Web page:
There have been multiple studies that have used animal movement data to help predict potential poaching hotspots. Explaining the spatial distribution of species affected by poaching can help to manage and protect vulnerable populations. With populations of elephants plummeting in Africa by 100,000 individuals and costing $25 million in lost tourism revenue per annum, studies to better protect this iconic species are desperately needed.  A study of elephant movement in the Zambezi Valley in Zimbabwe using geographic information systems (GIS) showed that hot spots for poaching of elephants were typically close to water sources and dense vegetation cover. This data could be used to implement anti-poaching initiatives in the areas identified as poaching hotspots.

Photo by Penny Banham

Revealing new migration routes and managing for development

A ground-breaking study into the migration of Burchell’s zebra in Namibia and Botswana in Africa revealed the longest migration of a terrestrial mammal in 2014. GPS readings from collars attached to the zebras showed a migration that spanned from Namibia to the south of Botswana that was not driven my water or resource availability, but by a genetic or, perhaps, cultural reason for the 500 km migration. The study highlighted the need for animal movement knowledge before development of roads, fences or settlements that could impede the migration. Furthermore, the study provided evidence in supporting the proposed Kavango-Zambezi Transfrontier Conservation Area that covered the migration route.

Reducing human-wildlife conflict

One of the main uses of monitoring animal movement is to facilitate the reduction of human-wildlife conflict. Studies into ranging patterns and movement of animals are crucial in areas where the human population is growing and encroaching on wildlife habitat. By tracking wild dogs and dingoes in  Australia, McNeill et al (2016) collected information on home ranges of these animals using GPS collars. It was found that wild dogs and dingoes are often found within an urban-bushland matrix in close proximity to humans. Dingoes and wild dogs pose a risk to human health and safety. However, by tracking their movements for the first time, management efforts could be decided to relocate dingo populations out of urban areas to decrease human-wildlife conflict.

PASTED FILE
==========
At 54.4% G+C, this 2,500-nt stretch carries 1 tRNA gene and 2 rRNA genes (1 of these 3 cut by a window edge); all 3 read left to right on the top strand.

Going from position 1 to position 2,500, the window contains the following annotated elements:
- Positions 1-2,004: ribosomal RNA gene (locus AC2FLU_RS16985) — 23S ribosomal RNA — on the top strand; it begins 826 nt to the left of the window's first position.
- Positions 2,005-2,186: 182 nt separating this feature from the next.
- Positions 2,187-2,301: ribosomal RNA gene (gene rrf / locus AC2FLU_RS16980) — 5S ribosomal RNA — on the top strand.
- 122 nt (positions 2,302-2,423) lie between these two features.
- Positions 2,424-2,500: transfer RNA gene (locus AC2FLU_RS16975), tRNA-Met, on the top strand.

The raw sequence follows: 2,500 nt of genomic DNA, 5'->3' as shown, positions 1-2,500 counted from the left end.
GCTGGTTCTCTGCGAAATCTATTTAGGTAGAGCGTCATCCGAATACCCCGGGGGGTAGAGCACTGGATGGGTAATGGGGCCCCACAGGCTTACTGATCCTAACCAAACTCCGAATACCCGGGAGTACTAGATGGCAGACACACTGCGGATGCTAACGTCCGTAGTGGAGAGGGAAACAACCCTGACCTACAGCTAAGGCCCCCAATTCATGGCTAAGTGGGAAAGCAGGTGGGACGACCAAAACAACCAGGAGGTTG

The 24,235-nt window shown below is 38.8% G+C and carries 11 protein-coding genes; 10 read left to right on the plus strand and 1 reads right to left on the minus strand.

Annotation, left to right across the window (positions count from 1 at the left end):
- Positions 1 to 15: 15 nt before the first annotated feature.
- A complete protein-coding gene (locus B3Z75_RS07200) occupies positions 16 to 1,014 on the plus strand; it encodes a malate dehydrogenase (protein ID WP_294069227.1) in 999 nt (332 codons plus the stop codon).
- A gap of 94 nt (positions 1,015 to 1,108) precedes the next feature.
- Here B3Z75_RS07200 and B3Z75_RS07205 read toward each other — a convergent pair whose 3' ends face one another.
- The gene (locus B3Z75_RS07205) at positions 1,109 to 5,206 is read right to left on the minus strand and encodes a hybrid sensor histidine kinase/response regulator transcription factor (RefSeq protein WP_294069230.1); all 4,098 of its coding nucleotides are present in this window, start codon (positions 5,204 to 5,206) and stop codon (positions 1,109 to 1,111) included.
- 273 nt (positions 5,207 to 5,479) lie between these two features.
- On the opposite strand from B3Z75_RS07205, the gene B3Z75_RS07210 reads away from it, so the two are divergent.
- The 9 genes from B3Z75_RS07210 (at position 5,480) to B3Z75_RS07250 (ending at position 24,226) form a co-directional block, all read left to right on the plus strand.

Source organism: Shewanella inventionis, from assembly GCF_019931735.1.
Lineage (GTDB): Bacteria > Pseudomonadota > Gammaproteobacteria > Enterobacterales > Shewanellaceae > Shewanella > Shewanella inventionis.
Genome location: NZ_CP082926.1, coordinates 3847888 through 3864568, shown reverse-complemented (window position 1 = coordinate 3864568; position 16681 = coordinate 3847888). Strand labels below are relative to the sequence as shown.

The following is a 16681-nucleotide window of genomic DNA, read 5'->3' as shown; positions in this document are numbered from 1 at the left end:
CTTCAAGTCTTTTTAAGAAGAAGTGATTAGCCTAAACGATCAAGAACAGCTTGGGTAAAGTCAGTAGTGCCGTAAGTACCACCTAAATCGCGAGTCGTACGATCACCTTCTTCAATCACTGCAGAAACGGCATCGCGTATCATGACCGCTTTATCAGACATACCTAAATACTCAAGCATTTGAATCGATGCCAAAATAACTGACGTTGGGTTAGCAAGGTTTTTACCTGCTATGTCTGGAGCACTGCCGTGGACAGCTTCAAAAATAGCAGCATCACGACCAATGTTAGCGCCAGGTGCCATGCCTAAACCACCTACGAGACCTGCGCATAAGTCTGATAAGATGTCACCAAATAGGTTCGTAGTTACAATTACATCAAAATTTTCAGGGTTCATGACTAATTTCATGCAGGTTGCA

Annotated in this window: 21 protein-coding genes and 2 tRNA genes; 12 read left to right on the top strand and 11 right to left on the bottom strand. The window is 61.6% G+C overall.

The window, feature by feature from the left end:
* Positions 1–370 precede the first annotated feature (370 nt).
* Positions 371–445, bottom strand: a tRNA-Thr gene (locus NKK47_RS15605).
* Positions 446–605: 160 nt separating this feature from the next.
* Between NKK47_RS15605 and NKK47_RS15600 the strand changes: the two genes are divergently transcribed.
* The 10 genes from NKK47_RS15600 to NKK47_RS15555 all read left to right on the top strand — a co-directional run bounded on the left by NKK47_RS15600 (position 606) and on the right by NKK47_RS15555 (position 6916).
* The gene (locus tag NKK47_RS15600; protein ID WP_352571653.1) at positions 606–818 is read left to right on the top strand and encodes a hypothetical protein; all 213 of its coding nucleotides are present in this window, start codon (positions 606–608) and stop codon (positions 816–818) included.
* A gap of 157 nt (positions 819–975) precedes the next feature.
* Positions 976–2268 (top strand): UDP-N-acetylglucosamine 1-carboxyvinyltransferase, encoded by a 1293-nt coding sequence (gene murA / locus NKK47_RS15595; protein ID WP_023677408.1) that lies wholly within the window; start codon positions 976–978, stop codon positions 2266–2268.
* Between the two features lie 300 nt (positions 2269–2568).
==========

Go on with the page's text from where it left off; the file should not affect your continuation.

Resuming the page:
Photo by Gabriela Dominguez – Flickr

Migratory effects on other wildlife

Animal movements are part of numerous and nested interactions with other species. By researching the movement of certain species, the life history of other species can be delineated. Lee et al (2016) conducted a study that showed that lions were selecting migrating wildebeest and zebra as the prey items instead of giraffe calves, which has a significant effect on giraffe population dynamics. This study highlighted that the decline of migratory populations will have serious consequences on other species population dynamics.

Photo by MudflapDC – Flickr

Setting hunting quotas

When ungulate populations increase beyond their normative values, serious habitat destruction can accrue. In researching the migratory patterns of male red deer in the Western Carpathians in Slovakia, Kropil et al (2015) were able to suggest hunting options in the region. With data from Konopka and Kastier 2013 which showed that red deer populations were 57% higher than normal and were damaging the forest, Kropil et al (2015) could suggest areas hunting quotas in the winter feeding grounds of the red deer.

The future

It is often assumed that we know where animals travel. What is clear is that we know very little about the journeys of the species on our planet. However, the snapshot of studies covered here has shown how we can use animal movement data to reduce human-wildlife conflict, assign protected areas and understand the life histories of so many species. Perhaps we should follow their journeys and our path to protecting the world’s species may become a little clearer.